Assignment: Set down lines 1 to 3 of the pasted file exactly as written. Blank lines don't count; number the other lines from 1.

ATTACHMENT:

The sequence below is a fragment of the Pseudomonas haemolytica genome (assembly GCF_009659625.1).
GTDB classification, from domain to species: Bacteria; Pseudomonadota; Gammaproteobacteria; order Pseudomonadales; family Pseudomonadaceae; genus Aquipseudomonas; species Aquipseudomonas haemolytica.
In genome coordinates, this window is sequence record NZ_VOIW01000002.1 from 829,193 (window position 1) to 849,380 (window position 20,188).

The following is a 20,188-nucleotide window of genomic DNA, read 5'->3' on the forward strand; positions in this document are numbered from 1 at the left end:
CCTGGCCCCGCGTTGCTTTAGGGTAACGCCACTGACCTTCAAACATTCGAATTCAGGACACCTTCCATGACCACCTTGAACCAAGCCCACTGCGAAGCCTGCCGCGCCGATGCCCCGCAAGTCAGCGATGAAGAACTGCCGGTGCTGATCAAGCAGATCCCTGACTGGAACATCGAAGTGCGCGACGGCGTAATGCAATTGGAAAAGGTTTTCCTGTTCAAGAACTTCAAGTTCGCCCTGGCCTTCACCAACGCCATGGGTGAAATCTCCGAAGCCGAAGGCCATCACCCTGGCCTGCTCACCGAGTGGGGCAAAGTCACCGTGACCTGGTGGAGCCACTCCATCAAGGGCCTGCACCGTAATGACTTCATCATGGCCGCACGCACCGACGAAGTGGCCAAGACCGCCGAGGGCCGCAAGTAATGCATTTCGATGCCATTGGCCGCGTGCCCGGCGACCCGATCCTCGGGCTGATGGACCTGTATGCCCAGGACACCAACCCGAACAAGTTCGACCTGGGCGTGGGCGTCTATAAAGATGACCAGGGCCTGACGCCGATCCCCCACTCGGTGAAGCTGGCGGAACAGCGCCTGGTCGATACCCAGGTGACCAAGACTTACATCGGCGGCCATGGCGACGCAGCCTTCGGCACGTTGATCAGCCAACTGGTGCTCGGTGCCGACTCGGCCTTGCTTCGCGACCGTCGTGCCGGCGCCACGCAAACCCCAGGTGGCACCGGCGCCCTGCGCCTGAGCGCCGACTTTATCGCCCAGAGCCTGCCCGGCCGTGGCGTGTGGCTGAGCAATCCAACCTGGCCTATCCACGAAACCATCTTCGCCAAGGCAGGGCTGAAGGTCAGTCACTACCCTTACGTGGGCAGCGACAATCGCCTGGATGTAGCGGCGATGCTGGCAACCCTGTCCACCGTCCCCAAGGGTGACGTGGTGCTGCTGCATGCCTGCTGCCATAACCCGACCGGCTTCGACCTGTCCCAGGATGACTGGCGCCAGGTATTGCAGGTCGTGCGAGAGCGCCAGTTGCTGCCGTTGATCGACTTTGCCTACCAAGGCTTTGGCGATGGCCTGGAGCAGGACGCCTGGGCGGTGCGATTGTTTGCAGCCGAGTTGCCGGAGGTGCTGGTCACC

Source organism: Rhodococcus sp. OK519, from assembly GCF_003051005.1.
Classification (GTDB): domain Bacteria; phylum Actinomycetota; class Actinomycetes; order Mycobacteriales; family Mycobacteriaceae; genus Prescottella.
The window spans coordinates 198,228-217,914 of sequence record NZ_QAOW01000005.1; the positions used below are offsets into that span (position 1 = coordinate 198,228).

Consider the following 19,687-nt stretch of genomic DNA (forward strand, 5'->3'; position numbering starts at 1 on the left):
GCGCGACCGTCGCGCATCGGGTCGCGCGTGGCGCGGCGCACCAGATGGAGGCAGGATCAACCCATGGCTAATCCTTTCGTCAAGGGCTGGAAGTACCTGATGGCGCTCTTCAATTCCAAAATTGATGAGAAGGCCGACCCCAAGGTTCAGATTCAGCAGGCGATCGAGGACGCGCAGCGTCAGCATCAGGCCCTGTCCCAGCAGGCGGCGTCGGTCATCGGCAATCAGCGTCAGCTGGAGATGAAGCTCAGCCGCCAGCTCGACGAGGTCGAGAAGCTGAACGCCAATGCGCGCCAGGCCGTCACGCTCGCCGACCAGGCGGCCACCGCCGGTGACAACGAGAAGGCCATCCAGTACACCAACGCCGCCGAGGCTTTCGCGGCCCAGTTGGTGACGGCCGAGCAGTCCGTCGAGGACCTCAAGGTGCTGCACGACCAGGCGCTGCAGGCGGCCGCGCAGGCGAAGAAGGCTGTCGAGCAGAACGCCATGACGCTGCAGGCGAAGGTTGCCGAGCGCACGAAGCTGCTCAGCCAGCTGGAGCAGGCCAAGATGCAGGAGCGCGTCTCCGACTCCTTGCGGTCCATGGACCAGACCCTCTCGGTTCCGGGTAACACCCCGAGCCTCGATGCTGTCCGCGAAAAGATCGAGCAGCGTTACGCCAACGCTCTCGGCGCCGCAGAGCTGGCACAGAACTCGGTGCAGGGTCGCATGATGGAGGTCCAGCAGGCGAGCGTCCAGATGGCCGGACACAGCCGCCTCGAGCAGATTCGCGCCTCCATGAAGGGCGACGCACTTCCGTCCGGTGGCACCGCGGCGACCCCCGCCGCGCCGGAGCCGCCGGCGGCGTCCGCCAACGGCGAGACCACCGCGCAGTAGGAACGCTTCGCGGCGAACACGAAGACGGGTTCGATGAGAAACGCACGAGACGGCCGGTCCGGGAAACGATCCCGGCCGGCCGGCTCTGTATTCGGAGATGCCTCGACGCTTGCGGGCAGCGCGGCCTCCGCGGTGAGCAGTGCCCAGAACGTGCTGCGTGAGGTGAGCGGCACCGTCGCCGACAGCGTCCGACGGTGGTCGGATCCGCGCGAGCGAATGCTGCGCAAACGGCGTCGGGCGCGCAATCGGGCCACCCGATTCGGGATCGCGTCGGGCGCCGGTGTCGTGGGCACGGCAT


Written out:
The sequence below is a fragment of the Pseudomonas haemolytica genome (assembly GCF_009659625.1).
GTDB classification, from domain to species: Bacteria; Pseudomonadota; Gammaproteobacteria; order Pseudomonadales; family Pseudomonadaceae; genus Aquipseudomonas; species Aquipseudomonas haemolytica.
In genome coordinates, this window is sequence record NZ_VOIW01000002.1 from 829,193 (window position 1) to 849,380 (window position 20,188).